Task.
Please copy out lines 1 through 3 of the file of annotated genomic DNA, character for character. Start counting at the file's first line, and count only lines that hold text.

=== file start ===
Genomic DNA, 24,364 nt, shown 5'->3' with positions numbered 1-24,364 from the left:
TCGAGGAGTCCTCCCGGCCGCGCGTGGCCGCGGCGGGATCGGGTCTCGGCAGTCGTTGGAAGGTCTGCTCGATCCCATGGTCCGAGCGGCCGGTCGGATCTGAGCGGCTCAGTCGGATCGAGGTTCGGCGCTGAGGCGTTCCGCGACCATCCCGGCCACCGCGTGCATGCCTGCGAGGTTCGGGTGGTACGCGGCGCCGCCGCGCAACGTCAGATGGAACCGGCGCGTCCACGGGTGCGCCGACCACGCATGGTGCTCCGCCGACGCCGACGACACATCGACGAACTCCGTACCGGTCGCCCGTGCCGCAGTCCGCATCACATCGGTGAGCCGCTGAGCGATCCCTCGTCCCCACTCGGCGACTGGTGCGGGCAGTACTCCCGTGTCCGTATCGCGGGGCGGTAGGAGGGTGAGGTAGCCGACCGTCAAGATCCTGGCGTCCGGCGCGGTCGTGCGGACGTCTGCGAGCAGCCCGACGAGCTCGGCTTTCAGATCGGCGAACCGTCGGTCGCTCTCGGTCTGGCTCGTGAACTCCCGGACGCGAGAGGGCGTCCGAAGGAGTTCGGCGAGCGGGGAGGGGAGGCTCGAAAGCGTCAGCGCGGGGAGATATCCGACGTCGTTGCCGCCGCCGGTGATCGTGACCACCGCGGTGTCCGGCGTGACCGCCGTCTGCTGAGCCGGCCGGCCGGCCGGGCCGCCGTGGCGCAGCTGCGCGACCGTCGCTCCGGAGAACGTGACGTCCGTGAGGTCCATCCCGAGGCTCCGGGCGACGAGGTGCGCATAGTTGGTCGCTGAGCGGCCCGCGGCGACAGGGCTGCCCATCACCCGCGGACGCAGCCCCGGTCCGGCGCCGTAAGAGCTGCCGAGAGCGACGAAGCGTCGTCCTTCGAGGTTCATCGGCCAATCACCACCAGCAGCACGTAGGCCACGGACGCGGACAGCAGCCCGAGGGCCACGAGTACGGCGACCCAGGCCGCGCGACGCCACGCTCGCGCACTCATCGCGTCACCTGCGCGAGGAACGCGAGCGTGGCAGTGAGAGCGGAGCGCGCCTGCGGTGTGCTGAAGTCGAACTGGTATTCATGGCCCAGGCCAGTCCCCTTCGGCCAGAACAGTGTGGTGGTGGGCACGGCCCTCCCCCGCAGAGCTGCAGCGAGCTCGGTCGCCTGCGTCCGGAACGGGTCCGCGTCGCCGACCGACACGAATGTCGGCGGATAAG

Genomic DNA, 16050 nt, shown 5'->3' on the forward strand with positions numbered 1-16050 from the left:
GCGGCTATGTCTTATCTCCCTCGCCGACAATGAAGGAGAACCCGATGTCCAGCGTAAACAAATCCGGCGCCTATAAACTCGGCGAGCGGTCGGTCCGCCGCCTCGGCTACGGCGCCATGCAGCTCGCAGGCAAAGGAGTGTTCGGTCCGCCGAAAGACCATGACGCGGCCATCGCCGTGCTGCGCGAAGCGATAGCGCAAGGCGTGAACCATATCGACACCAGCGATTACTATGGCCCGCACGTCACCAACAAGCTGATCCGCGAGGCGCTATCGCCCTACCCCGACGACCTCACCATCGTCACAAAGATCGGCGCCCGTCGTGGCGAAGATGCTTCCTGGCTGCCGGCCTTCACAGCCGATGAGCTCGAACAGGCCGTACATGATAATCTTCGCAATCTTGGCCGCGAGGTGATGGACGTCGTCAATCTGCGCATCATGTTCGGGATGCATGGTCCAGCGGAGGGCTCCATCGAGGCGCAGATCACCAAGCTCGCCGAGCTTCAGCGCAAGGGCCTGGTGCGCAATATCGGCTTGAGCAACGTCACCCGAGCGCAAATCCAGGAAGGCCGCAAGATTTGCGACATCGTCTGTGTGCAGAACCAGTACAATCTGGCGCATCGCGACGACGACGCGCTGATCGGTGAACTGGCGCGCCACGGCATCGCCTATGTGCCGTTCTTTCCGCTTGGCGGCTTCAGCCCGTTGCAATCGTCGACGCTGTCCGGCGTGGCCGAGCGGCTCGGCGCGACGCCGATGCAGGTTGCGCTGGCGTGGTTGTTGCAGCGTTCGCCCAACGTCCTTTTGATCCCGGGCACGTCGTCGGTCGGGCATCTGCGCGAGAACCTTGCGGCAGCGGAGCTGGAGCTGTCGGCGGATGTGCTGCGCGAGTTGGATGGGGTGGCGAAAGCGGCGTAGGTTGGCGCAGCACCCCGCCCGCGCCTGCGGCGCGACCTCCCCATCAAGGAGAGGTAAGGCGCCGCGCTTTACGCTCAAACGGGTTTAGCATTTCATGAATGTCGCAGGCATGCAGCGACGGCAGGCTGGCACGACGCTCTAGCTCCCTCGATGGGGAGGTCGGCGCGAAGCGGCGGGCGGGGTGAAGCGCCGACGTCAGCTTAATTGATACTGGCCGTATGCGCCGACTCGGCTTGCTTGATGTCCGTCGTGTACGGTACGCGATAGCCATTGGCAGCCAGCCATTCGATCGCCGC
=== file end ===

Genomic DNA, 24,364 nt, shown 5'->3' with positions numbered 1-24,364 from the left:
TCGAGGAGTCCTCCCGGCCGCGCGTGGCCGCGGCGGGATCGGGTCTCGGCAGTCGTTGGAAGGTCTGCTCGATCCCATGGTCCGAGCGGCCGGTCGGATCTGAGCGGCTCAGTCGGATCGAGGTTCGGCGCTGAGGCGTTCCGCGACCATCCCGGCCACCGCGTGCATGCCTGCGAGGTTCGGGTGGTACGCGGCGCCGCCGCGCAACGTCAGATGGAACCGGCGCGTCCACGGGTGCGCCGACCACGCATGGTGCTCCGCCGACGCCGACGACACATCGACGAACTCCGTACCGGTCGCCCGTGCCGCAGTCCGCATCACATCGGTGAGCCGCTGAGCGATCCCTCGTCCCCACTCGGCGACTGGTGCGGGCAGTACTCCCGTGTCCGTATCGCGGGGCGGTAGGAGGGTGAGGTAGCCGACCGTCAAGATCCTGGCGTCCGGCGCGGTCGTGCGGACGTCTGCGAGCAGCCCGACGAGCTCGGCTTTCAGATCGGCGAACCGTCGGTCGCTCTCGGTCTGGCTCGTGAACTCCCGGACGCGAGAGGGCGTCCGAAGGAGTTCGGCGAGCGGGGAGGGGAGGCTCGAAAGCGTCAGCGCGGGGAGATATCCGACGTCGTTGCCGCCGCCGGTGATCGTGACCACCGCGGTGTCCGGCGTGACCGCCGTCTGCTGAGCCGGCCGGCCGGCCGGGCCGCCGTGGCGCAGCTGCGCGACCGTCGCTCCGGAGAACGTGACGTCCGTGAGGTCCATCCCGAGGCTCCGGGCGACGAGGTGCGCATAGTTGGTCGCTGAGCGGCCCGCGGCGACAGGGCTGCCCATCACCCGCGGACGCAGCCCCGGTCCGGCGCCGTAAGAGCTGCCGAGAGCGACGAAGCGTCGTCCTTCGAGGTTCATCGGCCAATCACCACCAGCAGCACGTAGGCCACGGACGCGGACAGCAGCCCGAGGGCCACGAGTACGGCGACCCAGGCCGCGCGACGCCACGCTCGCGCACTCATCGCGTCACCTGCGCGAGGAACGCGAGCGTGGCAGTGAGAGCGGAGCGCGCCTGCGGTGTGCTGAAGTCGAACTGGTATTCATGGCCCAGGCCAGTCCCCTTCGGCCAGAACAGTGTGGTGGTGGGCACGGCCCTCCCCCGCAGAGCTGCAGCGAGCTCGGTCGCCTGCGTCCGGAACGGGTCCGCGTCGCCGACCGACACGAATGTCGGCGGATAAG

Genomic DNA, 16050 nt, shown 5'->3' on the forward strand with positions numbered 1-16050 from the left: